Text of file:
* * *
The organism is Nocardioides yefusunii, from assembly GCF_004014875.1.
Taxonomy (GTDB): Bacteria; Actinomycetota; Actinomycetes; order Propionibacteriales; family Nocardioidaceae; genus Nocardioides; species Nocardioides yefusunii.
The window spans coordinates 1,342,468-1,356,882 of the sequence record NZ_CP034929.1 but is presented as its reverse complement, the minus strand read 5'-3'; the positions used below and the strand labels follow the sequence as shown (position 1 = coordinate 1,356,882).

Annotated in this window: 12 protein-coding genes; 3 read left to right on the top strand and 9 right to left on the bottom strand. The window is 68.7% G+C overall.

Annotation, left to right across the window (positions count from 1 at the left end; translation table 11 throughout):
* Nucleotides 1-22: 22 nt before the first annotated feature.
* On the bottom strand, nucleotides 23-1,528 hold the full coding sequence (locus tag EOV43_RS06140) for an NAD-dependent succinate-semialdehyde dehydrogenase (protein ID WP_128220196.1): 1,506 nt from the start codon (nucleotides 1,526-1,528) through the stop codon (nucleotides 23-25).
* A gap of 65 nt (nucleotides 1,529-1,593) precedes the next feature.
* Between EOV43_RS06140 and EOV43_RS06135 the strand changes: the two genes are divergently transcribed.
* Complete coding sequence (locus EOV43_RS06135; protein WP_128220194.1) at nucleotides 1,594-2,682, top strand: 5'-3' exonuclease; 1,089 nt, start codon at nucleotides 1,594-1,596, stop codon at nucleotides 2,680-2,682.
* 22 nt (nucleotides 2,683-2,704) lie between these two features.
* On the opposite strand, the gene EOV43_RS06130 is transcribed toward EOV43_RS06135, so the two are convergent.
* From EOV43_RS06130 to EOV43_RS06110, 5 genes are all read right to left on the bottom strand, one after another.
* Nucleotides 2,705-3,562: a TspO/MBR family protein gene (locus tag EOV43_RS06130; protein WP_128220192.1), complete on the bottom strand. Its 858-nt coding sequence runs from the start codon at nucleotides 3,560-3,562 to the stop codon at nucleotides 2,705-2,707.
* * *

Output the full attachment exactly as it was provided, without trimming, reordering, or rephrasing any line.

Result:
The organism is Nocardioides yefusunii, from assembly GCF_004014875.1.
Taxonomy (GTDB): Bacteria; Actinomycetota; Actinomycetes; order Propionibacteriales; family Nocardioidaceae; genus Nocardioides; species Nocardioides yefusunii.
The window spans coordinates 1,342,468-1,356,882 of the sequence record NZ_CP034929.1 but is presented as its reverse complement, the minus strand read 5'-3'; the positions used below and the strand labels follow the sequence as shown (position 1 = coordinate 1,356,882).

Annotated in this window: 12 protein-coding genes; 3 read left to right on the top strand and 9 right to left on the bottom strand. The window is 68.7% G+C overall.

Annotation, left to right across the window (positions count from 1 at the left end; translation table 11 throughout):
* Nucleotides 1-22: 22 nt before the first annotated feature.
* On the bottom strand, nucleotides 23-1,528 hold the full coding sequence (locus tag EOV43_RS06140) for an NAD-dependent succinate-semialdehyde dehydrogenase (protein ID WP_128220196.1): 1,506 nt from the start codon (nucleotides 1,526-1,528) through the stop codon (nucleotides 23-25).
* A gap of 65 nt (nucleotides 1,529-1,593) precedes the next feature.
* Between EOV43_RS06140 and EOV43_RS06135 the strand changes: the two genes are divergently transcribed.
* Complete coding sequence (locus EOV43_RS06135; protein WP_128220194.1) at nucleotides 1,594-2,682, top strand: 5'-3' exonuclease; 1,089 nt, start codon at nucleotides 1,594-1,596, stop codon at nucleotides 2,680-2,682.
* 22 nt (nucleotides 2,683-2,704) lie between these two features.
* On the opposite strand, the gene EOV43_RS06130 is transcribed toward EOV43_RS06135, so the two are convergent.
* From EOV43_RS06130 to EOV43_RS06110, 5 genes are all read right to left on the bottom strand, one after another.
* Nucleotides 2,705-3,562: a TspO/MBR family protein gene (locus tag EOV43_RS06130; protein WP_128220192.1), complete on the bottom strand. Its 858-nt coding sequence runs from the start codon at nucleotides 3,560-3,562 to the stop codon at nucleotides 2,705-2,707.